While one war was over it seemed that another was to begin – a ‘cold war’ between the superpowers of Russia and the US. One without combat, but a conflict nevertheless.
The term ‘cold war’ might be first attributed to English writer, George Orwell, who wrote in The Observer of 10 March 1946:
‘…after the Moscow conference last December, Russia began to make a ‘cold war’ on Britain and the British Empire…’https://en.wikipedia.org/wiki/Cold_War
The Moscow conference that Orwell mentions was one of many conferences between the US and Russia, with other countries involved in several of them. Each time ministers set out their requirements, for example in the Moscow conference, as a counter to Anglo-American demands for their withdrawal from Iran, the Soviet Union pressed for British withdrawal from Greece. High level discussions with grand political aims took place, with both sides flexing their muscles to show off their strength and determination.
British politics was divided – some within the Labour party were unhappy with Britain’s close relationship with the US, seeing it as an uncomfortable dependence. But the alternative was to look away from the US towards Russia, which in itself clearly presented problems.
From the war years through to 1956 the Communist Party of Great Britain (CPGB) was at the height of its influence in the labour movement, with many union officials who were members. In addition, some on the left of the Labour Party were strongly influenced by the CPGB. The Conservatives feared this Communist element, but so too did many in the Labour party. But feelings at the very top of Government were mixed. Foreign Secretary, Ernest Bevin was a staunch anti-communist, while Labour Prime Minister, Clement Atlee, sought warm relations with Soviet political leader, Joseph Stalin. Initially Atlee put his trust in the United Nations, rejecting the idea that the Soviet Union was bent on world conquest, warning that treating Moscow as an enemy would turn it into one.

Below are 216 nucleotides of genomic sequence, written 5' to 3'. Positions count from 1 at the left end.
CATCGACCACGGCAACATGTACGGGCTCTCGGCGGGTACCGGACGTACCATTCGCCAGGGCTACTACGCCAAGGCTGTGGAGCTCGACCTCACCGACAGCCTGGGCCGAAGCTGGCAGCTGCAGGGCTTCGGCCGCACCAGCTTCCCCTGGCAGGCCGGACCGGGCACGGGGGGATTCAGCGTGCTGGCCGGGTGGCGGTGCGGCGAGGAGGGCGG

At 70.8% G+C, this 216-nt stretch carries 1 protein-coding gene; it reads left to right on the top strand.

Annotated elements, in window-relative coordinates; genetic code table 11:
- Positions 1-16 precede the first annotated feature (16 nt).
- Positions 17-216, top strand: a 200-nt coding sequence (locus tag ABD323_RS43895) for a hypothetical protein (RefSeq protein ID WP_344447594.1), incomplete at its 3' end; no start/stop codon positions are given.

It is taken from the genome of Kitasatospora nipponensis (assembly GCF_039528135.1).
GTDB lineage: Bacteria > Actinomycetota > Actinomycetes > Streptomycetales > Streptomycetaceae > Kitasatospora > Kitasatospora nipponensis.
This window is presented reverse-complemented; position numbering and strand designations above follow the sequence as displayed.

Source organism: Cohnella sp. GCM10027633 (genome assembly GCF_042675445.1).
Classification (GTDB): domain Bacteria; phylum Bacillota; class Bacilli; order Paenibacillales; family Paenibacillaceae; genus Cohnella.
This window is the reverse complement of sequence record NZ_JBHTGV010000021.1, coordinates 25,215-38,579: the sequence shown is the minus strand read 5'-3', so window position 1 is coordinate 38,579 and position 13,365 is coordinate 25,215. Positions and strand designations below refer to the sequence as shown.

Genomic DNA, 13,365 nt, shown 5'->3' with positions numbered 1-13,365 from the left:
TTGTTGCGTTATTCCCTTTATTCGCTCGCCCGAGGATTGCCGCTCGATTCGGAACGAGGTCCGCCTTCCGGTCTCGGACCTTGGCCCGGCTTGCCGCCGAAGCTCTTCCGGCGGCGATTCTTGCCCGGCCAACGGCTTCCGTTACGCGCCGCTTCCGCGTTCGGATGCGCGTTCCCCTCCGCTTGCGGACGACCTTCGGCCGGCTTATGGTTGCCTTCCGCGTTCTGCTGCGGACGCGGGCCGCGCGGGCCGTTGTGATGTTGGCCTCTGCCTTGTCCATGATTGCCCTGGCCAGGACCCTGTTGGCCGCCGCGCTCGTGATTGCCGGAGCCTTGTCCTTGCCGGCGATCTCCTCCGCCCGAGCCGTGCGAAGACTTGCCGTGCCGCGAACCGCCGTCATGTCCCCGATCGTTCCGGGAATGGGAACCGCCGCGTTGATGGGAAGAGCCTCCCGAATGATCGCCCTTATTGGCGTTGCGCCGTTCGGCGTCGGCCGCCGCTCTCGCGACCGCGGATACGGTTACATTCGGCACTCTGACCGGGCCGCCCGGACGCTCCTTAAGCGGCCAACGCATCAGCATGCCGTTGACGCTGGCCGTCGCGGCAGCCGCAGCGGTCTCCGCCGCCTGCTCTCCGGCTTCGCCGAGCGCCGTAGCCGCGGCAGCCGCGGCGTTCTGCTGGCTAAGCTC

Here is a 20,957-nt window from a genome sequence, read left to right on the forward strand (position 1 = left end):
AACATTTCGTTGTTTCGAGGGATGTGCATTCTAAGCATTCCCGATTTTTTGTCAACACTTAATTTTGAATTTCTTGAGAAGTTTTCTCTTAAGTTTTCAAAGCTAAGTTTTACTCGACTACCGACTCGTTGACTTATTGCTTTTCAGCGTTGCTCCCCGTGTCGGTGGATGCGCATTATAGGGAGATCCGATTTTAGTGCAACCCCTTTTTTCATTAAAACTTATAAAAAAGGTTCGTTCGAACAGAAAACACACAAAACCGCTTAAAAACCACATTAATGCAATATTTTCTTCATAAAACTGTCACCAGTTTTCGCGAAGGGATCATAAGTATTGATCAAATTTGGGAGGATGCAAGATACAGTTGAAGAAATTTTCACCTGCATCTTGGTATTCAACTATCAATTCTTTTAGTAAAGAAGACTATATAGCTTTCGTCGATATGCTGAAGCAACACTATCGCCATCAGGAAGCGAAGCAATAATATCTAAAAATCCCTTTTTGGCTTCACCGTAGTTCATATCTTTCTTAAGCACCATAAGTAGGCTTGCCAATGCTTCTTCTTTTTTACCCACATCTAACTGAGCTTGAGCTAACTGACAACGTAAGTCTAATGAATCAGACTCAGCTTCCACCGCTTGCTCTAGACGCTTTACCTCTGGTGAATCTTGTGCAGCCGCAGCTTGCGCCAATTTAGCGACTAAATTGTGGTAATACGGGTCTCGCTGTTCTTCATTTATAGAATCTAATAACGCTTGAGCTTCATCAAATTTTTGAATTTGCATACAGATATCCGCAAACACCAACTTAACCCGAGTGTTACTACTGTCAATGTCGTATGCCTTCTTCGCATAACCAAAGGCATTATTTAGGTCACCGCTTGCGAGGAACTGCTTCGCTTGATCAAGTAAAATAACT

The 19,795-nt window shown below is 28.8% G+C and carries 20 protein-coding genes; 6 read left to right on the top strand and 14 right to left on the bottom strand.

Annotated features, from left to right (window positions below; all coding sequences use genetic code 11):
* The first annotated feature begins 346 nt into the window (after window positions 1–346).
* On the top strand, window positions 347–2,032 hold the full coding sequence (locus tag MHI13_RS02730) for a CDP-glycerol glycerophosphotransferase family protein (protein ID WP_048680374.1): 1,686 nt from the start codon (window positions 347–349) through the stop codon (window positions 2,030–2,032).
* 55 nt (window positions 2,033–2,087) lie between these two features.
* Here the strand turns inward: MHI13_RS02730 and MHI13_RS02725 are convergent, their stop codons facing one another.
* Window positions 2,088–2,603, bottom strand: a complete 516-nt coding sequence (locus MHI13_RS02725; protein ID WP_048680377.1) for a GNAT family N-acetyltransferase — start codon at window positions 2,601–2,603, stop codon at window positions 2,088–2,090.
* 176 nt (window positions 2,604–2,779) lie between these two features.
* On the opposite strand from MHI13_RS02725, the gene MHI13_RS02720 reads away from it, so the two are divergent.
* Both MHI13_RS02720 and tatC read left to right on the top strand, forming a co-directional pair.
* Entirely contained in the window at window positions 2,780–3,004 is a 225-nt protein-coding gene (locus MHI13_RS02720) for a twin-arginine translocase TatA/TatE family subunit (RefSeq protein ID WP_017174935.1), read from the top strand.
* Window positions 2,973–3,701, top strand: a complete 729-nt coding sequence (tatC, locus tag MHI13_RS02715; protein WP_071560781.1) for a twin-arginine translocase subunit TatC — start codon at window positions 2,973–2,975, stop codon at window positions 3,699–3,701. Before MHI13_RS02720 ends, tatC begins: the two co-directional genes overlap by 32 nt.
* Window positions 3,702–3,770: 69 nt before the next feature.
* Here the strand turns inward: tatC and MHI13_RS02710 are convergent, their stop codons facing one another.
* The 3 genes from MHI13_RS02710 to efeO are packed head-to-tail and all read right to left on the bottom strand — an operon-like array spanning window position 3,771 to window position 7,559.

But at the same time, Atlee made it clear he wanted to eradicate what he described as the ‘subversive’ element of the Communist Party, preventing anyone with links to the Communist Party from holding a position in the Civil Service.
But as Stalin took political control of most of Eastern Europe, and began to subvert other governments in the Balkans, Attlee’s and Bevin’s worst fears of Soviet intentions were realised. The Attlee government then became instrumental in the creation of the successful NATO defence alliance to protect Western Europe against any Soviet expansion.
But how did all these ongoing and complex discussions affect the people of Britain and their day-to-day life? Well, it might have been interesting to be a fly on the wall when this meeting was held…
‘Communism – the Cold War’ will be the subject of a talk to be given […] under the auspices of the South Croydon Conservative Association…Croydon Times, May 1948
It seems the talk was one of a series forming part of a campaign to recruit 15,000 members to the local Conservative Association.
Perhaps some were oblivious to the political undercurrents affecting the country during those years, but for those who scoured the newspapers they would have found reports, such as this:
United States ministers and ambassadors to Russia and other East European countries met in a secret conclave in London today to discuss the strategy of the ‘cold war’, particularly in relation to Russia’s development of the atom bomb.The Sphere October 1949
It was later in the 1950s and 1960s when the implications of the Cold War really hit home, with the resultant protest marches and Ban the Bomb demonstrations, but more of this in later posts.